When it comes to chronic and painful headaches and migraines, there isn’t one easy fix that works for everyone. Triggers are often very individualized and based on a variety of things including genetics, stress, sleep, caffeine, and a whole host of other environmental and lifestyle factors.
That said, there is one larger overarching topic that comes up a lot for many patients — and that’s inflammation. The good news is — there are many things patients can do to minimize inflammation in their body and often this does improve chronic and painful headaches.
We’ve got to talk about solutions because migraines remain mysterious for many people. And yet — they are the sixth most disabling illness worldwide, affecting nearly 40 million Americans and approximately one in every four households. More than just a headache, a migraine is a complex neurologic disorder. It not only causes pain, but can also result in light and sound sensitivity, vision changes, difficulty concentrating, nausea, vomiting, and other neurologic symptoms. Certain triggers can alter the brain’s ability to maintain its chemical balance. Once this balance is overwhelmed, a migraine may occur.
So let’s dig into what we know about inflammation and some tips and tricks to reduce it if you’re dealing with severe and painful headaches.
How the process of inflammation causes headaches or migraines
Inflammation is a very complex process that essentially involves the body being irritable and sending a series of chemical and electrical signals around itself, which essentially hypes up this irritability. Over time, the research shows there is inflammation in the body itself and there’s also a separate process that’s happening in the brain that’s called neurogenic inflammation which is likely more related to migraines. When something triggers this process, it’s like a tidal wave builds in the brain, and blood vessels in the brain
This isn’t surprising to patients, who often tell me it feels like their brain is swollen when they have a migraine. As far as we know, there’s no actual physical swelling of the brain. But there’s no doubt people feel pressure and often a throbbing sensation as a result of chemical imbalances and increased blood flow.
Reducing your inflammatory food intake can limit or even prevent migraines.
Reducing your inflammatory food intake can limit or even prevent migraines. But it doesn’t help once you’re already experiencing one. In that case, people try a variety of things to give them relief. Usually, most patients find that laying down in a dark room is helpful. Medication is often needed to reduce the debilitating headache. Sometimes people get by with just over-the-counter medications and sometimes we use medications that target the blood flow changes related to migraines. The more traditional medications called triptans target blood flow dynamics and they don’t work for everyone. Some can’t take them either because they have cardiovascular issues.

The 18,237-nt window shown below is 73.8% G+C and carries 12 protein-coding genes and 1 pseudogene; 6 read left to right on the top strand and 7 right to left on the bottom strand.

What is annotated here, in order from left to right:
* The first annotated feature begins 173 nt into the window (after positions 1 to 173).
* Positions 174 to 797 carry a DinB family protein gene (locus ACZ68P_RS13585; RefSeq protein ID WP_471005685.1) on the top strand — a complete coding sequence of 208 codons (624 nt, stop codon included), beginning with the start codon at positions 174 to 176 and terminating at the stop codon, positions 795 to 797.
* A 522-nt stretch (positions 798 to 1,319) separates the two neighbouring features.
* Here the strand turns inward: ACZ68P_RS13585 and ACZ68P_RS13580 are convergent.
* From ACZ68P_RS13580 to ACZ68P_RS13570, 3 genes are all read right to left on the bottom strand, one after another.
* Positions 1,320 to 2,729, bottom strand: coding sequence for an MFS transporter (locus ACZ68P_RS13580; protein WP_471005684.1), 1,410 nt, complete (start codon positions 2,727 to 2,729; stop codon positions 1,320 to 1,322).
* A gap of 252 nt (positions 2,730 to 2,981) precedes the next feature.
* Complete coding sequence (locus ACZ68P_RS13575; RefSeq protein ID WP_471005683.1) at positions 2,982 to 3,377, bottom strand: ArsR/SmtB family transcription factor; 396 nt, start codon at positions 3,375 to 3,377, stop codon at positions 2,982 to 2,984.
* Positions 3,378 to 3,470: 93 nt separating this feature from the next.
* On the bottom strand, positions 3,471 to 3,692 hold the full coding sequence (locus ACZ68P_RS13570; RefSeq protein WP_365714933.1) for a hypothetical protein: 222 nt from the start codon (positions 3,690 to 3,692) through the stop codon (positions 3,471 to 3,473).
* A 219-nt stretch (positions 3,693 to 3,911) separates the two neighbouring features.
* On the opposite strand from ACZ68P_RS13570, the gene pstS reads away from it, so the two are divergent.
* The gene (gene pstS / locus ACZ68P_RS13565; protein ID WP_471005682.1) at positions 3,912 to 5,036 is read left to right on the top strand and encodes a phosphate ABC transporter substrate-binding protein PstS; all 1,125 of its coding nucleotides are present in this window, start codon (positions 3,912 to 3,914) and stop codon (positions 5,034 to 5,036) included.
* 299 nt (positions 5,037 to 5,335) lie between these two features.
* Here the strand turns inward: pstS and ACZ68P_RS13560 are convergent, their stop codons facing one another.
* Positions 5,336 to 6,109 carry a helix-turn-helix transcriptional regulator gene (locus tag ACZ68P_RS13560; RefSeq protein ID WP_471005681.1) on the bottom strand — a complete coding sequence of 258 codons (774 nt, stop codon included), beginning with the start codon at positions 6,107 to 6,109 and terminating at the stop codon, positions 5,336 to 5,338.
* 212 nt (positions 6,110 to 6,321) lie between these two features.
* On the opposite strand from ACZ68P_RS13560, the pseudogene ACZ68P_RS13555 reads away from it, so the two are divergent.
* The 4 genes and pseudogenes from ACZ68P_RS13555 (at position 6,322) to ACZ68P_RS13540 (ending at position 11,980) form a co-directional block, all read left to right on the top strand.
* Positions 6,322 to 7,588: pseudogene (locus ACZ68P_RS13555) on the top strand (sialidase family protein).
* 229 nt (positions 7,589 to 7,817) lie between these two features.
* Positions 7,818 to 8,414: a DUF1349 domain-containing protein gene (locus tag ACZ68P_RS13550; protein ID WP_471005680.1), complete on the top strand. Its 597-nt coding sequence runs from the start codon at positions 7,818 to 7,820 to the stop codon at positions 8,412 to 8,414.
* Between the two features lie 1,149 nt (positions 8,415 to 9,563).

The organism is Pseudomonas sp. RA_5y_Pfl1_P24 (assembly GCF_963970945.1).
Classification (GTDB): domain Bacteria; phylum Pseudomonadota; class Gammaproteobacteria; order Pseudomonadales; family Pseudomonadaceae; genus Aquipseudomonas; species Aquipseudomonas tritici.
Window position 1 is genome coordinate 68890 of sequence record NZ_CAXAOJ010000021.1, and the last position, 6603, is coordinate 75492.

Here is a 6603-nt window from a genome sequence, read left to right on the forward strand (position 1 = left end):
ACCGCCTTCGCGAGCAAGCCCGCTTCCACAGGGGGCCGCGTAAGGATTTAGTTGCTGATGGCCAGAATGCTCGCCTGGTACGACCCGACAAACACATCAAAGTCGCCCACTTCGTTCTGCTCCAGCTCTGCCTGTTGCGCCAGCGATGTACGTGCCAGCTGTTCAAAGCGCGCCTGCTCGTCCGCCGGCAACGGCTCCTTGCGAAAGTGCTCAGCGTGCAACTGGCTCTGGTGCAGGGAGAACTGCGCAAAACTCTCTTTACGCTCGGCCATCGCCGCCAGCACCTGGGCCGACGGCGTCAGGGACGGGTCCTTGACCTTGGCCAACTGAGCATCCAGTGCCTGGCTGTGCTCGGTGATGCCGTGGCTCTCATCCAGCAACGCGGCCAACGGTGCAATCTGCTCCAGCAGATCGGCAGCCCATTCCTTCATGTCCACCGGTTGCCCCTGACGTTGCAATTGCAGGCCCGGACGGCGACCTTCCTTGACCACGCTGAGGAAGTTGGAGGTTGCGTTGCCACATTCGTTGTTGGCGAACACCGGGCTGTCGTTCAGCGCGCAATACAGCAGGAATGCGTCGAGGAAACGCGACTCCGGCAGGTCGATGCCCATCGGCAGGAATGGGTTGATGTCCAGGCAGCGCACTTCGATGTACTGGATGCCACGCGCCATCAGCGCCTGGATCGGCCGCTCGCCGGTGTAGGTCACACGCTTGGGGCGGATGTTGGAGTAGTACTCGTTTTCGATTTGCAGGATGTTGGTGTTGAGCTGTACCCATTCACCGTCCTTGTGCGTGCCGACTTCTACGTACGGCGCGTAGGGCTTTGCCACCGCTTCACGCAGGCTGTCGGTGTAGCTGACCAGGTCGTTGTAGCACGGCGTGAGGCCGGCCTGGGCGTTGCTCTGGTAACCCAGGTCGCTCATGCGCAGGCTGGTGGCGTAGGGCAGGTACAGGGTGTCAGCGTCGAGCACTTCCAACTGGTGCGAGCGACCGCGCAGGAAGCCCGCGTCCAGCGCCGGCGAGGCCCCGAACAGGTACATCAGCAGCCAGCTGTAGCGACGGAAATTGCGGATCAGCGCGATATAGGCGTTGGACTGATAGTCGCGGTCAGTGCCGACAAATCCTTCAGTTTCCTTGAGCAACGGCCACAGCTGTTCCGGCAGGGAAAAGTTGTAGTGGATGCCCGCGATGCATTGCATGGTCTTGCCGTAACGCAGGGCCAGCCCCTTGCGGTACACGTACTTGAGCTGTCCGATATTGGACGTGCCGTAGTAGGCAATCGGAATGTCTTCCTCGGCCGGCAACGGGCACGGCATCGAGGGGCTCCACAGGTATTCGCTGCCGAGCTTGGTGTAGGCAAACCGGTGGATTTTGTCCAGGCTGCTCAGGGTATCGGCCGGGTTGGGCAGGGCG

The substances and chemicals and neurotransmitters involved in migraines have been the target of a lot of research and now there are a lot of newer innovative drugs that give us the ability to shut down the inflammation cascade. These target a substance called CGRP, which is short for a calcitonin gene-related peptide. Essentially, that substance is one of the chemicals that has been found in animal studies to kind of trigger that tidal wave cascade effect. And so a lot of the new therapies block or shut down the inflammation response before it becomes overwhelming.
Tips to reduce inflammation with your diet
When we look at reducing migraines, we often approach it in several ways. Certainly, nutrition and lifestyle habits are important places to start.
We’re all familiar with foods that cause allergies. But less understood is the idea that much of what the typical American eats these days is full of artificial colors, trans fats, and flavorings — foods that are not natural and often produce inflammation. These can produce reactions and sensitivities inside our body that cause a variety of health issues, anything from skin rashes and intestinal distress to migraine headaches.
For people dealing with migraines, it’s important to know that chocolate, alcohol, cheese, wheat, fried foods, and baked goods are all known to contribute to inflammation. Anything with trans fats tends to be very inflammatory. Caffeine is another thing to pay attention to. Some people find it helps with migraines but others trying to reduce inflammation find improvement when they reduce or drop caffeine.
It can really vary from person to person. And sometimes it’s less about the food itself — and how much or how often you’re consuming it.
Overall, most people do find some relief if they refocus their nutrition on real foods — fruits, vegetables, legumes, nuts, whole grains, and fatty fish. These foods are chock full of important vitamins, nutrients, omega three fatty acids, and antioxidants. And all of those things are known to have an anti-inflammatory effect.
Talk with a doctor and/or nutritionist before making changes on your own. And know that deprivation is not always required. Sometimes it’s as simple as pairing a glass of wine with a dinner of fish, vegetables, and whole grains to minimize the inflammatory impact of the alcohol.
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